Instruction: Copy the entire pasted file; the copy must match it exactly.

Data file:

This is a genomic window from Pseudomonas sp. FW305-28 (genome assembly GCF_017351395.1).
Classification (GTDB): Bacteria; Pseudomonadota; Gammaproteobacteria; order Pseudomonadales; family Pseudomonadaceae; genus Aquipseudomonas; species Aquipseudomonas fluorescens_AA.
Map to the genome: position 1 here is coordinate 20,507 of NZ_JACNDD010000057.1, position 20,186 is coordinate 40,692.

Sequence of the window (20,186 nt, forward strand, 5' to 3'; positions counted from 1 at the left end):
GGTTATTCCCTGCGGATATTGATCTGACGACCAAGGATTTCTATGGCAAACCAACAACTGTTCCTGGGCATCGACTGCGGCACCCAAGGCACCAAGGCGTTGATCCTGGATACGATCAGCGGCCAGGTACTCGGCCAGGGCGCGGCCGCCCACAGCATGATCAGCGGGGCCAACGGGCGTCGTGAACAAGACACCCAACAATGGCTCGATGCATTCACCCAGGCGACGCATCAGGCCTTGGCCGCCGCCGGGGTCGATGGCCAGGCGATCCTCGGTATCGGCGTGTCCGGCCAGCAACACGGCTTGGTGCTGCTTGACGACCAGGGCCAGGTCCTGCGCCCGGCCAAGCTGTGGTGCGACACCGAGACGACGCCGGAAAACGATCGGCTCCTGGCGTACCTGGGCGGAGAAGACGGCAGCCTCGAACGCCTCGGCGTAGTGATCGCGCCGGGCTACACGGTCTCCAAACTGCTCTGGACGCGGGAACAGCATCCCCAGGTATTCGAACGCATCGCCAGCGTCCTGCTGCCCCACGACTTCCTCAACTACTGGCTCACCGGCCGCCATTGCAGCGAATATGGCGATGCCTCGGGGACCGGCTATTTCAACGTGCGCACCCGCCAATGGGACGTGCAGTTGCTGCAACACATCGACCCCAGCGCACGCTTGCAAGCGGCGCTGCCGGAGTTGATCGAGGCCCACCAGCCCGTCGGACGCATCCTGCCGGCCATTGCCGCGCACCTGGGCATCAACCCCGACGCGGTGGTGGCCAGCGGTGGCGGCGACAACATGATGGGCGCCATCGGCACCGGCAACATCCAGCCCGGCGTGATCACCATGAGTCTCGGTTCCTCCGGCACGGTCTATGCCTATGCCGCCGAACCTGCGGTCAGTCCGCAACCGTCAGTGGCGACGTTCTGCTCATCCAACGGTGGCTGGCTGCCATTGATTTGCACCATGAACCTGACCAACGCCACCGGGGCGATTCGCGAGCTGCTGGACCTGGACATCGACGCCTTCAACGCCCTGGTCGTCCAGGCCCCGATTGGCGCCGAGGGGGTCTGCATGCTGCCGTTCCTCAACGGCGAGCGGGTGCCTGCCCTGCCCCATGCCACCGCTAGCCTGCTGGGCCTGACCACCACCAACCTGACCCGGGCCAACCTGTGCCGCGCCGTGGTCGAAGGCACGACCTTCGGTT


This is a genomic window from Pseudomonas sp. FW305-28 (genome assembly GCF_017351395.1).
Classification (GTDB): Bacteria; Pseudomonadota; Gammaproteobacteria; order Pseudomonadales; family Pseudomonadaceae; genus Aquipseudomonas; species Aquipseudomonas fluorescens_AA.
Map to the genome: position 1 here is coordinate 20,507 of NZ_JACNDD010000057.1, position 20,186 is coordinate 40,692.

Sequence of the window (20,186 nt, forward strand, 5' to 3'; positions counted from 1 at the left end):
GGTTATTCCCTGCGGATATTGATCTGACGACCAAGGATTTCTATGGCAAACCAACAACTGTTCCTGGGCATCGACTGCGGCACCCAAGGCACCAAGGCGTTGATCCTGGATACGATCAGCGGCCAGGTACTCGGCCAGGGCGCGGCCGCCCACAGCATGATCAGCGGGGCCAACGGGCGTCGTGAACAAGACACCCAACAATGGCTCGATGCATTCACCCAGGCGACGCATCAGGCCTTGGCCGCCGCCGGGGTCGATGGCCAGGCGATCCTCGGTATCGGCGTGTCCGGCCAGCAACACGGCTTGGTGCTGCTTGACGACCAGGGCCAGGTCCTGCGCCCGGCCAAGCTGTGGTGCGACACCGAGACGACGCCGGAAAACGATCGGCTCCTGGCGTACCTGGGCGGAGAAGACGGCAGCCTCGAACGCCTCGGCGTAGTGATCGCGCCGGGCTACACGGTCTCCAAACTGCTCTGGACGCGGGAACAGCATCCCCAGGTATTCGAACGCATCGCCAGCGTCCTGCTGCCCCACGACTTCCTCAACTACTGGCTCACCGGCCGCCATTGCAGCGAATATGGCGATGCCTCGGGGACCGGCTATTTCAACGTGCGCACCCGCCAATGGGACGTGCAGTTGCTGCAACACATCGACCCCAGCGCACGCTTGCAAGCGGCGCTGCCGGAGTTGATCGAGGCCCACCAGCCCGTCGGACGCATCCTGCCGGCCATTGCCGCGCACCTGGGCATCAACCCCGACGCGGTGGTGGCCAGCGGTGGCGGCGACAACATGATGGGCGCCATCGGCACCGGCAACATCCAGCCCGGCGTGATCACCATGAGTCTCGGTTCCTCCGGCACGGTCTATGCCTATGCCGCCGAACCTGCGGTCAGTCCGCAACCGTCAGTGGCGACGTTCTGCTCATCCAACGGTGGCTGGCTGCCATTGATTTGCACCATGAACCTGACCAACGCCACCGGGGCGATTCGCGAGCTGCTGGACCTGGACATCGACGCCTTCAACGCCCTGGTCGTCCAGGCCCCGATTGGCGCCGAGGGGGTCTGCATGCTGCCGTTCCTCAACGGCGAGCGGGTGCCTGCCCTGCCCCATGCCACCGCTAGCCTGCTGGGCCTGACCACCACCAACCTGACCCGGGCCAACCTGTGCCGCGCCGTGGTCGAAGGCACGACCTTCGGTT